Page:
Hackers: 21st Century Robin Hoods?
With all due respect, Robin the Hood put his faith in people and in what he interpreted as the greater good. Does that same notion exist today?
I’m fascinated by the internet – and make no mistake, because I wasn’t this peachy about search engines and Google News five years ago. Internet news is somewhat of a passion now, and I can’t be trusted in my room without checking Yahoo News every thirty minutes for new updates. World news is different now than it was a century ago – it only takes ten seconds for an oil spill in the Gulf of Mexico to be on every news channel on the East Coast.
But that’s neither here nor there. Who really intrigues me are internet hackers.
The internet, unlike national news and BET, is practically plugged into humanity. Everyone has a smart phone or communication device capable of internet connectivity. That connection to the internet is undoubtedly the deciding factor in online hackers and thieves stealing practically everything about you. Your music, your media files, even your identity!!!
Of course, this is just the fearful side of hacking. Most people hardly think about the possibility of hackers stealing your crap, and an even a smaller number think about the positives of the situation.
What positives could their possibly be?
Virtually any count of theft or crime that a hacker could commit could also be paid back positively ten times more – and for an exponentially large amount of people. Of course, the bottom line is always that hacking is illegal. Cyber Police and the government are both quite keen on cracking down on lawbreakers. But what’s to say that there’s really any lawbreaking behind good intentions?
Read from redOrbit’s own Michael Harper, this article is an example of such undertakings. From it, you will find that four members of the infamous hacking group, code named “Anonymous,” have been caught and are currently in the process of sentencing for what court judges and prosecutors highlight as malicious acts. These acts included the sophisticated attacking of Visa, MasterCard and PayPal. The reasoning?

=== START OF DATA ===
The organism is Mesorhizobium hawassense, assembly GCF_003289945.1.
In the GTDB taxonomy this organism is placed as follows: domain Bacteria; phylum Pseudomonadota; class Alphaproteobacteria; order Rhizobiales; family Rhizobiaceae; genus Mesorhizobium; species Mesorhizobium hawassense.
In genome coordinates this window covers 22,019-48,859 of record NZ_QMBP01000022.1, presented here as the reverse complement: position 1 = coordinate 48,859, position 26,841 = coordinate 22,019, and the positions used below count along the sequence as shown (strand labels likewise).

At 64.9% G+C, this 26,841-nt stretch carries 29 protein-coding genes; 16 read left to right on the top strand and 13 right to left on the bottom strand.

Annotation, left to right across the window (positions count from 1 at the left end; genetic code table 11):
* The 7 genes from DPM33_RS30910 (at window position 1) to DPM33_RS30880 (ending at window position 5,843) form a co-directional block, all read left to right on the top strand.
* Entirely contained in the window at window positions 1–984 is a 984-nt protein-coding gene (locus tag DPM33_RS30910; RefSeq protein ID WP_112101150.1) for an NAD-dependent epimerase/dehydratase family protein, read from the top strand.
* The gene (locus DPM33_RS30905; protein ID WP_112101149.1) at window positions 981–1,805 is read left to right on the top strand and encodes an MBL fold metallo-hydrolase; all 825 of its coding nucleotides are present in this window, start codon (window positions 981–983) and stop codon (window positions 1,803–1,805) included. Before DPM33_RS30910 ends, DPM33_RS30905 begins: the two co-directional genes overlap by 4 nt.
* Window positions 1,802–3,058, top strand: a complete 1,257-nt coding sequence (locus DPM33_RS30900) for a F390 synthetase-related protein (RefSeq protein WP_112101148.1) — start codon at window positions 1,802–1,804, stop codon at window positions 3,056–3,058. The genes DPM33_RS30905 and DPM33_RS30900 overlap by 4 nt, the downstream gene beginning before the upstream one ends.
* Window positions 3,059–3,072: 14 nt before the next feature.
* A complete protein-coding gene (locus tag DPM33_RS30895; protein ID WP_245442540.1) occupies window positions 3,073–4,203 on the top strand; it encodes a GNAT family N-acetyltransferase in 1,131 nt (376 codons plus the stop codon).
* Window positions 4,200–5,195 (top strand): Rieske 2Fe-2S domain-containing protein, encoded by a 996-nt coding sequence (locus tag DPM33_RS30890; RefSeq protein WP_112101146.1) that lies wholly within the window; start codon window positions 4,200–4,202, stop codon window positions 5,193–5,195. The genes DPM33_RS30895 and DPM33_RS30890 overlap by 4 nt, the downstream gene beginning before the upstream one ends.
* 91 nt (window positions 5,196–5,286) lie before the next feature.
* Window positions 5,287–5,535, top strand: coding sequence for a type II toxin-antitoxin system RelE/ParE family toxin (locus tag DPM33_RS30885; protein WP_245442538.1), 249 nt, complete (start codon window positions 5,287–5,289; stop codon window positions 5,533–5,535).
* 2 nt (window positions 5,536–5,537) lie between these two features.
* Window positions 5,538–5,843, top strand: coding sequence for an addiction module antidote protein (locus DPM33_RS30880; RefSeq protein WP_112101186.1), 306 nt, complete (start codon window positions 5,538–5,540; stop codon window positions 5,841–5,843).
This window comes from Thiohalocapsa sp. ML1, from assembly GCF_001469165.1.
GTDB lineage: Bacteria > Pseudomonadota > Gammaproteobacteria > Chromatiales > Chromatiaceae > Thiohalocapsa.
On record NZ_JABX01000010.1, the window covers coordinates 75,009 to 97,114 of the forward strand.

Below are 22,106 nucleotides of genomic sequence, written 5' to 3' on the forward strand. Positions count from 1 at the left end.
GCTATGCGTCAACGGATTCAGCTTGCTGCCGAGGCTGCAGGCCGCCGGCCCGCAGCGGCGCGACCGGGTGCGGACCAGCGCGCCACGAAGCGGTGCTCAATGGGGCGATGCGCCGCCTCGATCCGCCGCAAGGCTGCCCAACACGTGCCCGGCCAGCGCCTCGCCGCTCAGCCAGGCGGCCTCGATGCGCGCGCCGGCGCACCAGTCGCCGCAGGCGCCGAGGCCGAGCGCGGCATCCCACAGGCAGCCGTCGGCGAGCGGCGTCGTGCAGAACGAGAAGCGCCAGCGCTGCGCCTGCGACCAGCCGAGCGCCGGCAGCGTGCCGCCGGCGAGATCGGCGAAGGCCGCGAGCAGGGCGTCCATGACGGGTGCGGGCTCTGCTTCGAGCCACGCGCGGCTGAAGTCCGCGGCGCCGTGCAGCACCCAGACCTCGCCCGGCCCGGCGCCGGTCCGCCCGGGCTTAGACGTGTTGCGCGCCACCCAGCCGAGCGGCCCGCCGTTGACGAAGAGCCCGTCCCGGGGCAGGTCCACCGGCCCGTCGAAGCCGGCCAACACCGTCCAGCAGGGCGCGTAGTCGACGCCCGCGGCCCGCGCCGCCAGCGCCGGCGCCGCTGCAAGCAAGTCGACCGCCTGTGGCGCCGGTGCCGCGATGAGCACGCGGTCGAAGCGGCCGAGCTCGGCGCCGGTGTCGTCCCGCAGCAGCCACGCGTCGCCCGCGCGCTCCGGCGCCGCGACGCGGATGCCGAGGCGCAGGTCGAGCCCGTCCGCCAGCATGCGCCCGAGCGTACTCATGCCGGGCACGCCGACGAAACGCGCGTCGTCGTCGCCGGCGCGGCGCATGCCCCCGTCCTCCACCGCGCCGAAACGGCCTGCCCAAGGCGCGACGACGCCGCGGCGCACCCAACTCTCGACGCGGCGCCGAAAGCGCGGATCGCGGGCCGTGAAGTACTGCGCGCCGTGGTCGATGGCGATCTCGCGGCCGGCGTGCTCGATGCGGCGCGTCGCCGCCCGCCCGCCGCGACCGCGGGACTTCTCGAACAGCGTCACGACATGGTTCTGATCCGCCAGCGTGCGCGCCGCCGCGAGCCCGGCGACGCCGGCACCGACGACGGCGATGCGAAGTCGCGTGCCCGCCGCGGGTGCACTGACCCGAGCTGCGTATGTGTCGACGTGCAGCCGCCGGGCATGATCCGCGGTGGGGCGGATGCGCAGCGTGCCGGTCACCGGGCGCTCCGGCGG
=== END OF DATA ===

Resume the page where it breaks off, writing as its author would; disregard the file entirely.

Well, it’s a bit difficult to explain.
As are all other reasons for hackers doing what they do. Originally, Anonymous intended on targeting members of the music industry, as piracy is an internet phenomenon in today’s age. When Anonymous caught wind of these companies ceasing their acceptance of donations for Julian Assange and Wikileaks, they spent a total of ten days attacking these websites and causing well over 5 million dollars in crash costs and staffing.
Weatherford, an effective member of Anonymous, claimed that he liked the idea of information on the internet. From his viewpoint, sites like Wikipedia are rich and abundant sources of learning material for eager minds. When that info isn’t there, we’ve lost the point of the internet. Now I’m not one for taking sides, but that sounds like quite a profound statement.
Let’s back it up a bit: Robin Hood would say that the freedom and civil privileges of man and woman were equal in all aspects. Of course, Robin Hood spoke on behalf of men and women being persecuted by a deceptive and corrupt monarchy. Hacking credit card companies is no way to preach the equal rights of man’s right to donations and charity – but God does it send a message. The same men who pulled off these crimes are capable of hacking your computers, stealing your private information and identities, and walking off with millions in credit card records.
A quick, crisp get away.
Sounds like a plea for society to rethink their judgments on hackers.
Image Credit: Photos.com